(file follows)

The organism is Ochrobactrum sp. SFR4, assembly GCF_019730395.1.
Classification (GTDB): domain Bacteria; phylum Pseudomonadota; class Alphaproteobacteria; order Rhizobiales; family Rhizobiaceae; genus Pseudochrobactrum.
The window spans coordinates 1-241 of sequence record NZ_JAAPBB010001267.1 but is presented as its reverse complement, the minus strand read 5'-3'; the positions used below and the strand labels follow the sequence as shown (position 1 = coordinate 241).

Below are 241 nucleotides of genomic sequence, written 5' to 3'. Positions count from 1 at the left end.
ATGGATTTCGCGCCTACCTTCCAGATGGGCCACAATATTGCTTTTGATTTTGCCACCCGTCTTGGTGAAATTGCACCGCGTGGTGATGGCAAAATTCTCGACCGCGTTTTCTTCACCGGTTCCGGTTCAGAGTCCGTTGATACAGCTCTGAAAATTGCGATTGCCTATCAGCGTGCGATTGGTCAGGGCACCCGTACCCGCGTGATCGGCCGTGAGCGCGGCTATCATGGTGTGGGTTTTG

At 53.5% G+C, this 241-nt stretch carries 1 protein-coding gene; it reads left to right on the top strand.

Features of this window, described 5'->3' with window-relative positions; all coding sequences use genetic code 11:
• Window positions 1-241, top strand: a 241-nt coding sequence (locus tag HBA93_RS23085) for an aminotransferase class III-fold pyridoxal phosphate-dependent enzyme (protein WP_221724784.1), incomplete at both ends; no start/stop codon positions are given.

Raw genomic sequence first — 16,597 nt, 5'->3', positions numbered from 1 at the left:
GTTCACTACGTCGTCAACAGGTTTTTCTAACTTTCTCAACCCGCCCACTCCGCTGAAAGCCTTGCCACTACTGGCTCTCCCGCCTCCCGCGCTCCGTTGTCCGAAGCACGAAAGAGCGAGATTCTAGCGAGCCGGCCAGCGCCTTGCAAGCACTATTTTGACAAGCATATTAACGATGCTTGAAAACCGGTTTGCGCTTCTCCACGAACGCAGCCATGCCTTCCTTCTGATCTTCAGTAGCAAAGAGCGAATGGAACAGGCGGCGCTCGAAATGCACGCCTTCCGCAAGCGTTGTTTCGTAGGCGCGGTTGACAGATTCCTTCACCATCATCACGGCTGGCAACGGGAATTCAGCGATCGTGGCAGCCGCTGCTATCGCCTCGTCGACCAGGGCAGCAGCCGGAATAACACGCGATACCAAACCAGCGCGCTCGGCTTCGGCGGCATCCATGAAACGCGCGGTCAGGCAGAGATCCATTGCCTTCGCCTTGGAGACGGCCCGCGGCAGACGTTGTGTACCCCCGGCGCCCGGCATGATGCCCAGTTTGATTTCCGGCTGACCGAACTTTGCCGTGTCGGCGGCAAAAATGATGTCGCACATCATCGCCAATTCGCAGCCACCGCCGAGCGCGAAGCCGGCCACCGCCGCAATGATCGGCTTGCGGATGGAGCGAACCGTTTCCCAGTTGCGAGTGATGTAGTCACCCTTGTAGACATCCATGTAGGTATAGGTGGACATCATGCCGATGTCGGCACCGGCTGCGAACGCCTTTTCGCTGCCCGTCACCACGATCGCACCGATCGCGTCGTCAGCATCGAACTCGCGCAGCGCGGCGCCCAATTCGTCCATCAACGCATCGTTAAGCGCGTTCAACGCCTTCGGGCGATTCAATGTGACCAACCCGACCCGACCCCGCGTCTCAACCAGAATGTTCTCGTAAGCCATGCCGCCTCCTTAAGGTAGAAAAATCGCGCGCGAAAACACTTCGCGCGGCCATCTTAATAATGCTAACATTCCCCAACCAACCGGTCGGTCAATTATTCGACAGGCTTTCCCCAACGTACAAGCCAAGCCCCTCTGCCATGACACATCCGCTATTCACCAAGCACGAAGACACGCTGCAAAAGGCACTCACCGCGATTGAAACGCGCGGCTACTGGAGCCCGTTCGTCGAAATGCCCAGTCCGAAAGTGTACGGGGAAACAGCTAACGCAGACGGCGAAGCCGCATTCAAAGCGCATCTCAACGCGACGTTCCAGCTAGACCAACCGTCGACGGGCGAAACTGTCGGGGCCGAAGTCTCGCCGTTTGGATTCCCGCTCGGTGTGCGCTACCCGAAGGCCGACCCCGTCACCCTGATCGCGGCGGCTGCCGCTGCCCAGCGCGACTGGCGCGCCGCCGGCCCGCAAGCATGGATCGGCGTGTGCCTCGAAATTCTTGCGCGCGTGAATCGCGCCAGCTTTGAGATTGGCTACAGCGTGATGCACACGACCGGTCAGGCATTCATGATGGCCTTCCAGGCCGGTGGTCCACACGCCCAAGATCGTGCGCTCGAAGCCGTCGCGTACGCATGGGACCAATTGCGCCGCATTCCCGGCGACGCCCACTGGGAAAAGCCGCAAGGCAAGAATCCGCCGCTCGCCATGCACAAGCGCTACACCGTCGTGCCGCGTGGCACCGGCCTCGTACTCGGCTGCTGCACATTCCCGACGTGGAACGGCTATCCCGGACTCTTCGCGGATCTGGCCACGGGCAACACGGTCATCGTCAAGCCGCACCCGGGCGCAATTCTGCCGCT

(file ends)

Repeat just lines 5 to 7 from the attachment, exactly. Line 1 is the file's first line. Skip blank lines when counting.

ATGGATTTCGCGCCTACCTTCCAGATGGGCCACAATATTGCTTTTGATTTTGCCACCCGTCTTGGTGAAATTGCACCGCGTGGTGATGGCAAAATTCTCGACCGCGTTTTCTTCACCGGTTCCGGTTCAGAGTCCGTTGATACAGCTCTGAAAATTGCGATTGCCTATCAGCGTGCGATTGGTCAGGGCACCCGTACCCGCGTGATCGGCCGTGAGCGCGGCTATCATGGTGTGGGTTTTG

At 53.5% G+C, this 241-nt stretch carries 1 protein-coding gene; it reads left to right on the top strand.

Features of this window, described 5'->3' with window-relative positions; all coding sequences use genetic code 11: